My head first leap into TAPIF

TAPIF, or the Teaching Assistant Program in France is a cultural exchange program organized by the French Ministry of Education, Centre International D’Études Pedagogiques (CIEP), and the Cultural Services of the French Embassy. It is a whirlwind seven month experience in which native english speakers can live and work in France as an assitant de launge etranger (foreign language assistant). For seven months you are paid a modest wage for working 12 hours a week with (usually) adorable French children.

 

My time in the TAPIF program was a life-changing experience. Take the first step and check out the program at http://highereducation.frenchculture.org/teach-in-france !

My time in the TAPIF program was a life-changing experience. Take the first step and check out the program at             http://highereducation.frenchculture.org/teach-in-france !

In this section of my little piece of the internet I am going to try and recap my experiences in the program that provided me with some of the best and also some of the hardest times of my life. If your a newly accepted TAPIFER (congratulations) I hope that you gain something form my experiences. If you have never heard of TAPIF I hope this convinces you to apply.

The TAPIF Program

Requirements to Apply to TAPIF: 

  • Must be a citizen of the United States (there are similar programs for Canadian, Irish, Scottish, Spanish, Italian, Mexican ext. I just don’t know the links!)
  • Between the ages of 20 and 30
  • Completed at least three years of higher education (community college counts!)
  • An intermediate level of french (measured by a DELF B1 certificate or a fantastic letter of recommendation from a french professor or language evaluator)

Requirements I Suggest:

  • Flexibility, you may not be placed in your 1/2/3 choice of teaching (and living) location and you may not be in a big city. Being flexible and open to new experiences will make a HUGE difference in your time with the TAPIF program.
  • Curiosity, you are going to be miserable if you stay inside, don’t explore, don’t talk to the natives or your teachers when you have a 12 hour a week work schedule. If you don’t have a curious nature now get it while your there (no one knows you anyways!).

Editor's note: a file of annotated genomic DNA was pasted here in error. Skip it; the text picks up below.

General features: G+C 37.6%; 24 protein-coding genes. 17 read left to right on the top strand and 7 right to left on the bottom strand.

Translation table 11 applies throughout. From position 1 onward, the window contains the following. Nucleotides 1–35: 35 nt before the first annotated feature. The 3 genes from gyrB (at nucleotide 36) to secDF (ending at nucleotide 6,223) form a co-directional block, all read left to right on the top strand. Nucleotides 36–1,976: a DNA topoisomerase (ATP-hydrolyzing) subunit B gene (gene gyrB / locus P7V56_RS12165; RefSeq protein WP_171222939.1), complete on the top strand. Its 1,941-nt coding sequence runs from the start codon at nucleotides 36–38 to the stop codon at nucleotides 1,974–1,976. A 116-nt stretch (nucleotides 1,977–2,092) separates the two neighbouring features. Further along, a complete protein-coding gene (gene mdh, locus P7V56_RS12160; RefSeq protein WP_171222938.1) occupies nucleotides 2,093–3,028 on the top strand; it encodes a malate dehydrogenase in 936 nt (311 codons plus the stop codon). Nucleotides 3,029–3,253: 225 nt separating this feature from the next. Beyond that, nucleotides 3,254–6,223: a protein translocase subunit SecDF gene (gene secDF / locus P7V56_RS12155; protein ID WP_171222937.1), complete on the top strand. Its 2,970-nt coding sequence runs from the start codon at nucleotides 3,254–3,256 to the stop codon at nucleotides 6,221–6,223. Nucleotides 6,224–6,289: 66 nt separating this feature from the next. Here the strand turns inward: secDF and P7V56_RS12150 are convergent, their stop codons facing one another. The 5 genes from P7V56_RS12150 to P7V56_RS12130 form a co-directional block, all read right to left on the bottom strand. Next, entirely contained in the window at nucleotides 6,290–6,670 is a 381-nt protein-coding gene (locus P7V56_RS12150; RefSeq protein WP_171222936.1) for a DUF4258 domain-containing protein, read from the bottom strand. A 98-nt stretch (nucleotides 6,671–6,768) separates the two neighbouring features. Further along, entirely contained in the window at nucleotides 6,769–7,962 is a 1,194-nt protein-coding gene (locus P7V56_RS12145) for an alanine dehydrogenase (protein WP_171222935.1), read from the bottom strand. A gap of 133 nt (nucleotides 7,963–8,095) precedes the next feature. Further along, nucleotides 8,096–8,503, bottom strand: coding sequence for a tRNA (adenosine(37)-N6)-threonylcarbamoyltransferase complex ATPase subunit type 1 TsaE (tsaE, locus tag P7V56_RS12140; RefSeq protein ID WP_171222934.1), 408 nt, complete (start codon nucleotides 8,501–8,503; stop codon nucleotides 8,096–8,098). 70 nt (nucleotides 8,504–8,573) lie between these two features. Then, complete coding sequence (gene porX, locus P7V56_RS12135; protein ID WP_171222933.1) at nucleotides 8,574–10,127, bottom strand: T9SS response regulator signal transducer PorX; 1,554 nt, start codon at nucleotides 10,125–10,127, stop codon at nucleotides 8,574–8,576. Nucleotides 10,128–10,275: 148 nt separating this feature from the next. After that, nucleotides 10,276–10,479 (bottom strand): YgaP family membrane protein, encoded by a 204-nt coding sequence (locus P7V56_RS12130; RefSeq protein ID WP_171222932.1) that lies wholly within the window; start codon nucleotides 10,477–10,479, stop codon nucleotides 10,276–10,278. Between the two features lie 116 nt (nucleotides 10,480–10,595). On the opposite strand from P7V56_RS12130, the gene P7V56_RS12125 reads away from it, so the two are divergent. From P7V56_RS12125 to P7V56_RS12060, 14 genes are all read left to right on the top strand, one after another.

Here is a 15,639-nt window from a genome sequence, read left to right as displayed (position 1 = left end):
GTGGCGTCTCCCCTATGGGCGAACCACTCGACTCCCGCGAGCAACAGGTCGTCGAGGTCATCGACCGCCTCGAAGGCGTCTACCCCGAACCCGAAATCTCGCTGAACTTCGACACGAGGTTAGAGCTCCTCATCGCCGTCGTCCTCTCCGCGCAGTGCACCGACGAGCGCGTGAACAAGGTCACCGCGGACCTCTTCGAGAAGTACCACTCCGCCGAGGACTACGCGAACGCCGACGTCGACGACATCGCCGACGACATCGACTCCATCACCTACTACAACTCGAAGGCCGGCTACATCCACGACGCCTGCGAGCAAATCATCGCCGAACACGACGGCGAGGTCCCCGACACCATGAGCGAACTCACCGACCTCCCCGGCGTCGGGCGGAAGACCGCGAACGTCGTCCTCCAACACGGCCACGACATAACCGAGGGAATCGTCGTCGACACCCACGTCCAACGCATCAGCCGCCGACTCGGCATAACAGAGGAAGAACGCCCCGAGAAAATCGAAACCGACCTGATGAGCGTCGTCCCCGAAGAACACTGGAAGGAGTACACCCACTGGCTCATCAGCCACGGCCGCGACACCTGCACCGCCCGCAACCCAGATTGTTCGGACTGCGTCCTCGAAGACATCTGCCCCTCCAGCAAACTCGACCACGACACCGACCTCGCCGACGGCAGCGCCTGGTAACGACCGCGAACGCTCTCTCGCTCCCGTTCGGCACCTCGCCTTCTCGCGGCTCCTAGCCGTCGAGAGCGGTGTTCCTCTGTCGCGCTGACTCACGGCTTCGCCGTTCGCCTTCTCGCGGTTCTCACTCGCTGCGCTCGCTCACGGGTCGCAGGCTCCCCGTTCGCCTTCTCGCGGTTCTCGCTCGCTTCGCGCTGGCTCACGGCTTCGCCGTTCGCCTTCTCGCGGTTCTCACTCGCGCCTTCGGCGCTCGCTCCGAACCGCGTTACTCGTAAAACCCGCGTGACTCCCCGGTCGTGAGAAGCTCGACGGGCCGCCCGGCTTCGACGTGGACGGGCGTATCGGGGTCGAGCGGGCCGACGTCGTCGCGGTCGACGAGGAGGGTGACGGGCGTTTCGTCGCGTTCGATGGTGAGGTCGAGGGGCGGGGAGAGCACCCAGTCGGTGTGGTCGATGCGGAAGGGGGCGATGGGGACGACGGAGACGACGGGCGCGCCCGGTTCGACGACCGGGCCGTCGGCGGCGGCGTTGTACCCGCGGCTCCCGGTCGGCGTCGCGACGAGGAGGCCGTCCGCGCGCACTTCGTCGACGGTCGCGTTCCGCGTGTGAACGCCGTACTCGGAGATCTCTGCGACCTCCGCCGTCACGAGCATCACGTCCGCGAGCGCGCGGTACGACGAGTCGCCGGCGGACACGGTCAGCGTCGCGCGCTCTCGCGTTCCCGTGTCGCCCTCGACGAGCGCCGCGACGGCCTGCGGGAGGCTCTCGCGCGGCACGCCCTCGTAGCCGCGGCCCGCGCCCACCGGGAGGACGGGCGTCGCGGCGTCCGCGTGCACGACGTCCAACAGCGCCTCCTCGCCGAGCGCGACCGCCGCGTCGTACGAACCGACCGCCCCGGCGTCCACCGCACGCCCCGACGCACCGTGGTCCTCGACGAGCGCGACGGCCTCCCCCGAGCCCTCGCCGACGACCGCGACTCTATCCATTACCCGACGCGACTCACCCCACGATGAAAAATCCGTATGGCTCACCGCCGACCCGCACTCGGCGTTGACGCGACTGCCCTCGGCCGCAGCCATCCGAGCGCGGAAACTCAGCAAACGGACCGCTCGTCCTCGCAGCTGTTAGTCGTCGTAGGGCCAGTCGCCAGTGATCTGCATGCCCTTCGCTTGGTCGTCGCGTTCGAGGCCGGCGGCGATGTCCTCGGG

• Understanding that this is NOT study abroad. Some assistants seem to forget that this is not a study abroad program, you are in France to work for them NOT the other way around. That doesn’t mean you are going to be walked all over but it does mean that you have very adult responsibilities that you may not have had while on a semester across the pond.
  • An intermediate level of self sufficiency. Again, this is not your study abroad experience. You will have to secure lodging, feed yourself, find a way to get to work, and plan amazing (budget) trips during your many vacations. While there is a Professor assigned to assist you with questions and administrative tasks you are ultimately responsible!
  • APPLY (next applications are due in the Fall so even if you are thinking you may want to do it…just do it!)

My Path To TAPIF

I have always loved french culture but I never planned to be a teaching assistant. Before my first trip to Europe for a semester abroad I thought that world travel was reserved for those who had lots of extra money in their back pocket. Boy was I wrong, and once I figured out that you didn’t need to have a wealthy ‘investor’ to travel or a great job my wanderlust kicked into full force.

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I first heard of TAPIF while studying abroad in Grenoble France. One of my friends showed me the program and told me I should apply, why not I was graduating the following semester anyways. Why not turned into a application hurriedly done and forgotten. In all honesty I never expected to hear anything back other than the oh so polite but bitterly painful ‘Thank you for applying, but not this time.’ Why would I be accepted anyways?? My level of French was not amazing (I didn’t even know I passed my B1 exam until AFTER I was in France for the TAPIF program), I did not have a tun of teaching experience, and there were probably hundreds of more qualified applicants. Thats the funny thing about life though, once you wedge your toe in the door sometimes that door opens further. My last minuet application turned into a waitlist status, which turned into me rejecting life on a tropical island (reunion island), which turned into me departing the USA with $2000 in my pocket and spending seven amazing months in the Nord of France.

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